This demonstrates a very real decline of traditional media (landlines) in favour of new media (internet access). As more and more people use cell phones and laptops to access the internet, a wireless network makes more sense in that it places less burden on the cellular data traffic. Following the data from the Pew Research Center, the increased accessibility to internet access will result in more internet usage by those from the lowest income classes. (Lenhart, et al. 2010) As a result, we can expect to see more people joining social networks from lower incomes. Children from families with lower incomes are already more prevalent on social networks than those of the same age group from wealthier families.(Lenhart, et al. 2010) As a result, the increased accessibility will most likely see the those with lower incomes access the internet with the same level of regularity as those from wealthier families.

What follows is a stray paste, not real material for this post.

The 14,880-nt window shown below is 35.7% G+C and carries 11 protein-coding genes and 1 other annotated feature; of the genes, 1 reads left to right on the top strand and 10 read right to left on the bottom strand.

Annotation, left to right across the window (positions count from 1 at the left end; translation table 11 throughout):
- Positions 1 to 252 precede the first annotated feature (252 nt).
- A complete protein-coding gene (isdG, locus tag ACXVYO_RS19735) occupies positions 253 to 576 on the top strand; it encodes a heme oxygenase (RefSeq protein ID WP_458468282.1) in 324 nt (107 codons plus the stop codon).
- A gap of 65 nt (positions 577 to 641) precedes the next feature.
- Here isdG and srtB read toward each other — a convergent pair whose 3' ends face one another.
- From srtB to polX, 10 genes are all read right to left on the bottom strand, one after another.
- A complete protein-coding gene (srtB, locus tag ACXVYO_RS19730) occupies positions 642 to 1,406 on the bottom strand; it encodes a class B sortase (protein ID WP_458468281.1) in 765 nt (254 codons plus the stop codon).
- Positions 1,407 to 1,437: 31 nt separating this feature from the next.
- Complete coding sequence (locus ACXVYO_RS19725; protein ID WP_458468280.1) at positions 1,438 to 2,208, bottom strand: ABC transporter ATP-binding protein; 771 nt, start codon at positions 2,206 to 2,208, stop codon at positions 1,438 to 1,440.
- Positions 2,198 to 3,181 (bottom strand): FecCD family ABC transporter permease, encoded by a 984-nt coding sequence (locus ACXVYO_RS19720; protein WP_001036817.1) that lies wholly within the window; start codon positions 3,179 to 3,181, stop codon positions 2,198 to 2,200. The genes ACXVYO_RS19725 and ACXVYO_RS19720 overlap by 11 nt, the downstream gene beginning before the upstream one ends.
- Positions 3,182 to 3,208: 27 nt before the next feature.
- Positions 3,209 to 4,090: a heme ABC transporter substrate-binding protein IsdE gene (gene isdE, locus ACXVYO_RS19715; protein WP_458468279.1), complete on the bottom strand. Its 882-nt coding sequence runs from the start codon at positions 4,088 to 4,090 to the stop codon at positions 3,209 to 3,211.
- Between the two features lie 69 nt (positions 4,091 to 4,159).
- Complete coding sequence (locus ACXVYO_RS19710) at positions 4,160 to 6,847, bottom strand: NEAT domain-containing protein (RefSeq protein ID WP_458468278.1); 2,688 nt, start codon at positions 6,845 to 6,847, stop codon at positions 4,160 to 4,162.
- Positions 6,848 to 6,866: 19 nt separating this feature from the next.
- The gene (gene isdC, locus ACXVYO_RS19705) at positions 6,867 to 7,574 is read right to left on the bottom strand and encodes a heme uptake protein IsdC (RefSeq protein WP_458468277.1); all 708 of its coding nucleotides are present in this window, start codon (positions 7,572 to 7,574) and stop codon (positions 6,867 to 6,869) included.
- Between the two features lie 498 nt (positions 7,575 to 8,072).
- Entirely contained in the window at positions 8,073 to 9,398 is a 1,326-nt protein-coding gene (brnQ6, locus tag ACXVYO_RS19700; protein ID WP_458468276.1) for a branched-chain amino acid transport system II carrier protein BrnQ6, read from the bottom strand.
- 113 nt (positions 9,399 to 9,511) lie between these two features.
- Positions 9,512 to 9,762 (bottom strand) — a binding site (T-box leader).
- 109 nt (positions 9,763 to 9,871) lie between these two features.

Children from lower income families are possibly more likely to use social networks than those with wealthier families because they are more likely to need affordable means to establish their identity. Whereas a wealthier child may be able to afford physical signifiers of their identity, such as clothing or gadgets, poorer children are more likely to use digital representations to establish their identity. Additionally, there is no cost to reposting images or creating online personas to authentically establish one as a celebrity. A poor child can post as much as a rich child; there are no longer restrictions on authentic signifiers.
The future celebrity is as likely to be rich, poor, male, female, or of various different races and thanks to the increase in availability of Wi-Fi connections, they will all have a more equitable access to the internet and the means of accessing these social networks. We are seeing equalization in the means of celebrity.
Lenhart, Amanda, Kristen Purcell, Aaron Smith, and Kathryn Zickuhr. Social Media & Mobile Internet Use Among Teens and Young Adults. Pew Internet & American Life Project, Washington: Pew Research Center, 2010
China to Convert Phone Booths to Wifi Hotspots
With mobile phones nearing 100% market penetration, the Chinese government appears determined to transform the country’s widespread telephone booths into wifi hotspots.
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